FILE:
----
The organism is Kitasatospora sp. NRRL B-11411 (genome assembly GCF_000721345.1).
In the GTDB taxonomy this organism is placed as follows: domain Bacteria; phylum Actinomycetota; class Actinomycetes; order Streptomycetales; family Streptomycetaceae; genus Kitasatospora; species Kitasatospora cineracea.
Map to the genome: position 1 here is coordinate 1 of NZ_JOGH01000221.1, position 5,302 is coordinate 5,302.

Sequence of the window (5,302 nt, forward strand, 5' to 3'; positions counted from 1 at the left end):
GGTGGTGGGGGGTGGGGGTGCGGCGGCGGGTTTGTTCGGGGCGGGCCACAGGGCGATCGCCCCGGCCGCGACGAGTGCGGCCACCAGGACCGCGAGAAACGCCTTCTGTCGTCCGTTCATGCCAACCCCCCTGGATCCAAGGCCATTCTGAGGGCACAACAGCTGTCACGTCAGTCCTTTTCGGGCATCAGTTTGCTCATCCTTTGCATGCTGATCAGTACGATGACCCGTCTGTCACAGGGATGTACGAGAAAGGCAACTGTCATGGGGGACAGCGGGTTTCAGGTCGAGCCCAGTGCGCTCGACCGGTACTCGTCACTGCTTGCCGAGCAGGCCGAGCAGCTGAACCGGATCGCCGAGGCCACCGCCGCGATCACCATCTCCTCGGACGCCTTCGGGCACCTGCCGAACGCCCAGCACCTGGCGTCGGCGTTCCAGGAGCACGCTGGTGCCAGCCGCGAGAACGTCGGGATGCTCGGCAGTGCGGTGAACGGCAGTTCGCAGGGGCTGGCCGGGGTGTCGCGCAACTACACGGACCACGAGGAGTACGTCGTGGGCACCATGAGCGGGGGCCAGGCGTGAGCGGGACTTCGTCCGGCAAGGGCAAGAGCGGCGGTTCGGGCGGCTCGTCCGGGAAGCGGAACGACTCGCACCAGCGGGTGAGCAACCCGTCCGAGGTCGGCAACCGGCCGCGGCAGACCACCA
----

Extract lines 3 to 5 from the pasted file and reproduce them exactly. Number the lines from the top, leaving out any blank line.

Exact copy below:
Map to the genome: position 1 here is coordinate 1 of NZ_JOGH01000221.1, position 5,302 is coordinate 5,302.

Sequence of the window (5,302 nt, forward strand, 5' to 3'; positions counted from 1 at the left end):
GGTGGTGGGGGGTGGGGGTGCGGCGGCGGGTTTGTTCGGGGCGGGCCACAGGGCGATCGCCCCGGCCGCGACGAGTGCGGCCACCAGGACCGCGAGAAACGCCTTCTGTCGTCCGTTCATGCCAACCCCCCTGGATCCAAGGCCATTCTGAGGGCACAACAGCTGTCACGTCAGTCCTTTTCGGGCATCAGTTTGCTCATCCTTTGCATGCTGATCAGTACGATGACCCGTCTGTCACAGGGATGTACGAGAAAGGCAACTGTCATGGGGGACAGCGGGTTTCAGGTCGAGCCCAGTGCGCTCGACCGGTACTCGTCACTGCTTGCCGAGCAGGCCGAGCAGCTGAACCGGATCGCCGAGGCCACCGCCGCGATCACCATCTCCTCGGACGCCTTCGGGCACCTGCCGAACGCCCAGCACCTGGCGTCGGCGTTCCAGGAGCACGCTGGTGCCAGCCGCGAGAACGTCGGGATGCTCGGCAGTGCGGTGAACGGCAGTTCGCAGGGGCTGGCCGGGGTGTCGCGCAACTACACGGACCACGAGGAGTACGTCGTGGGCACCATGAGCGGGGGCCAGGCGTGAGCGGGACTTCGTCCGGCAAGGGCAAGAGCGGCGGTTCGGGCGGCTCGTCCGGGAAGCGGAACGACTCGCACCAGCGGGTGAGCAACCCGTCCGAGGTCGGCAACCGGCCGCGGCAGACCACCA